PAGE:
How to plant

To plant seedlings — tomato, pepper, eggplant, and greens — make a gap or divot in the top of the bale and set the roots in place. Fill in around the roots with a good-quality, peat-based potting soil, ensuring that the seedlings are well-seated and level with the surface of the bale. Water gently and, if needed, add more soil to fill gaps and stabilize the seedling.

Plant no more than two tomatoes, pepper, or eggplant seedlings per bale. I’ve found that all tomato varieties — indeterminate, determinate, and dwarf — work well in bales. Success depends upon the ability to adequately support them. If you can’t provide a tall stake or fencing behind the bale, choose determinate or dwarf varieties. For other crops, use the spacing that’s recommended for the variety you choose.

To plant crops from seed, spread a 2-inch layer of moistened, peat-based potting soil on the top of the bale. Avoid bagged “topsoil,” which is too coarse for good germination and can become waterlogged. Tamp it down, make it smooth and water lightly. Plant seed at the recommended depth and spacing. Be sure to water regularly during germination.

Straw bale prepared for seedlings

Two prepared bales, top-coated with potting mix. Squash seeds will be planted here when warm weather arrives.
Stakes and supports
A good way to support tall plants, such as tomatoes, is with sturdy stakes hammered through the bale and into the ground underneath. Wire tomato cages work for medium-sized plants, such as peppers, eggplants, and compact tomatoes, but taller plants can end up a bit unstable as they become laden with the harvest and the bales soften.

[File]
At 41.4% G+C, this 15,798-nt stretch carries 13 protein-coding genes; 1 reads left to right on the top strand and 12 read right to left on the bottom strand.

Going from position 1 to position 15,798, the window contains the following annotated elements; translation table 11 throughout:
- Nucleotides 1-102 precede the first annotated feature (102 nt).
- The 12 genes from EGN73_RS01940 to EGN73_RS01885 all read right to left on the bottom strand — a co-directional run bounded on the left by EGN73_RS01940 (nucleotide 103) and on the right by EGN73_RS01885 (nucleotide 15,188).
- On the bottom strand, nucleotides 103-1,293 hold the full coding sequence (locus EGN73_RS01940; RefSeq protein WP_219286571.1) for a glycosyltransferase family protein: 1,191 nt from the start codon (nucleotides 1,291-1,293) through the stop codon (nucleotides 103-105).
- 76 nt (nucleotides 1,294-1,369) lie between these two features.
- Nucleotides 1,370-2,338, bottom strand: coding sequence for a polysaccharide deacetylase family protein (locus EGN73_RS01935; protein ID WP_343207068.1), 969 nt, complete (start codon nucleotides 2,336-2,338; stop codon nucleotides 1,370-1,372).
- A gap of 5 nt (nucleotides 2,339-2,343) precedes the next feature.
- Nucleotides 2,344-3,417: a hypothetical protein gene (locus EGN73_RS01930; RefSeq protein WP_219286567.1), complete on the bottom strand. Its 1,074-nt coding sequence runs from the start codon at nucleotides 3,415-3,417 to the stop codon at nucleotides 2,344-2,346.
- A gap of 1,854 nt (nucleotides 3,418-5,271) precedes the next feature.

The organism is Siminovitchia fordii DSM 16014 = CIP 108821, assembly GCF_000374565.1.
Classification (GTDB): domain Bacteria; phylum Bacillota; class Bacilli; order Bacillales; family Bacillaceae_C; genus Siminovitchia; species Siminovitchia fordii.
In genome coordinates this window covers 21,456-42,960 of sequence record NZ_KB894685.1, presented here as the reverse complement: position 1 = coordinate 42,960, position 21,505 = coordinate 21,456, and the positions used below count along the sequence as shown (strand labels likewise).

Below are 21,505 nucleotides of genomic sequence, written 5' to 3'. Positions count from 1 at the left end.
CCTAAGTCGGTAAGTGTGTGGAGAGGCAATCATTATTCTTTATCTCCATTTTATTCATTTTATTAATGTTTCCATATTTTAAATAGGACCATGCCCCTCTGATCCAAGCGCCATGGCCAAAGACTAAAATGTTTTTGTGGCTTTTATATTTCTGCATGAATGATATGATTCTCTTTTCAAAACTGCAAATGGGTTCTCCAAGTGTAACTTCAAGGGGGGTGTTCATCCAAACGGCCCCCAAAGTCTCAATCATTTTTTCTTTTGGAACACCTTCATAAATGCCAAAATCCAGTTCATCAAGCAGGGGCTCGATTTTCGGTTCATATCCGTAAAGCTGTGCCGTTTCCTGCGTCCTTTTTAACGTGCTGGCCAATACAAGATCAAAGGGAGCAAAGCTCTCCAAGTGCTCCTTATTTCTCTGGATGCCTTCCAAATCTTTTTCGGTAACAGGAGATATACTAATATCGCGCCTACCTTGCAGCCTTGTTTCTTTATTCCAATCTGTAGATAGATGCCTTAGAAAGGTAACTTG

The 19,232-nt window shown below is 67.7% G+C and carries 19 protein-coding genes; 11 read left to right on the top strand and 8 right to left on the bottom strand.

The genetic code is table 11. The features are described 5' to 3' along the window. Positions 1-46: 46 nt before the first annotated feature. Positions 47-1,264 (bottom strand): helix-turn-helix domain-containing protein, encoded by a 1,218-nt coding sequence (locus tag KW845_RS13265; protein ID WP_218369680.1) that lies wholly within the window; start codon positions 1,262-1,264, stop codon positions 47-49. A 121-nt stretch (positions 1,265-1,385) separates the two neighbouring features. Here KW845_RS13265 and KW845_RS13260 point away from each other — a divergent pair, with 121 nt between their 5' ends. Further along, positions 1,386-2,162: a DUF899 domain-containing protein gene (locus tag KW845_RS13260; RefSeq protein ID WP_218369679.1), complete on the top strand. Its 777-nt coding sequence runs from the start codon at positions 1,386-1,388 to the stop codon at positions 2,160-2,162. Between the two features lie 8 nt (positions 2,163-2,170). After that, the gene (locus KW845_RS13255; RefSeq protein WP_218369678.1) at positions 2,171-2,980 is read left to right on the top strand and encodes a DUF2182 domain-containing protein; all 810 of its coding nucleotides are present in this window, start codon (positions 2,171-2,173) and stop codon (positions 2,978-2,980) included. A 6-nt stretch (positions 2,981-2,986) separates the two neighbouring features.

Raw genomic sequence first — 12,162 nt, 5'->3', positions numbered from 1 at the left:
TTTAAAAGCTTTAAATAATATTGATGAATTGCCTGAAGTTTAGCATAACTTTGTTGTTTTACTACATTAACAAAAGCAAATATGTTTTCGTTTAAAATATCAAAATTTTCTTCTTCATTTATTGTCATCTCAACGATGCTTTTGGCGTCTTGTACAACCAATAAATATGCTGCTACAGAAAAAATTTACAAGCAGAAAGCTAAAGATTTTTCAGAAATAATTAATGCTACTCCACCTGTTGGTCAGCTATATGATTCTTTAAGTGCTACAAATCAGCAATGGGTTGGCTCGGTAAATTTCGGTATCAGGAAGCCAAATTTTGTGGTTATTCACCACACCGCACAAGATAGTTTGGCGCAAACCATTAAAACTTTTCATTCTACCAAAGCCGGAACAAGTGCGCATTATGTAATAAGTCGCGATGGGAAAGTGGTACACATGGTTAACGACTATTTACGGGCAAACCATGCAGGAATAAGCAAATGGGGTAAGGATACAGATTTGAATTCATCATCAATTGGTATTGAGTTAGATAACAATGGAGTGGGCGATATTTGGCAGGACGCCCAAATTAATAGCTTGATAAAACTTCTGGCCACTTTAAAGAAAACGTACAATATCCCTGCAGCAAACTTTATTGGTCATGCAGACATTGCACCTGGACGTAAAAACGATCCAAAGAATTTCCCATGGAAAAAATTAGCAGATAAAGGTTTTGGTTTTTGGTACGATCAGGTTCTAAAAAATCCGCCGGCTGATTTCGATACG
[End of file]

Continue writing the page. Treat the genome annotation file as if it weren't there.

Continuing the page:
When growing in straw bales, it’s worth considering compact varieties, which can be surprisingly productive. And when it comes to tomatoes, consider some of the varieties identified by the Dwarf Tomato Project.

Staking tomatoes
To support tall plants growing in bales that are placed on a hard surface, anchor sturdy stakes to the back of the bale.

Care and troubleshooting

Bales can dry out quickly because they are above ground and permeable. Be sure to water regularly. Drip irrigation or a soaker hose draped across the top works well.

Mushrooms growing in the bale squash seedlings with mushrooms, which are common early in the season. The harmless mushrooms can be left in place. They will disappear quickly. Similarly, regular feeding is important, because frequent watering will lead to nutrient loss more quickly. Feed your crops once a week with balanced, water-soluble plant food.

Because the bales are elevated, it helps deter certain critters, such as rabbits. I’ve found slugs to be a bit of a bother to bush beans. A sprinkling of diatomaceous earth helps with this issue.

By the end of the season, the bales will break down, the extent depends on the crops grown in them and the weather. Some hold up well enough to plant garlic in the fall. Others collapse into a rich mound of compost, perfect for adding to containers, amending garden beds, or tossing in the compost pile.

Ocala Breeders’ Feed and Supply strives to provide a knowledgeable, friendly staff that knows customers by name! Although we have grown over the years, a steadfast commitment to customer service remains. Product lines that meet the needs of our clientele make OBFS your one-stop shop for your farm and pet needs.

Stop by today and pick up all the supplies that you need to start growing successful straw bale gardens.

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Home, Joel Karsten
Growing Vegetables in Straw Bales
By Craig LeHoullier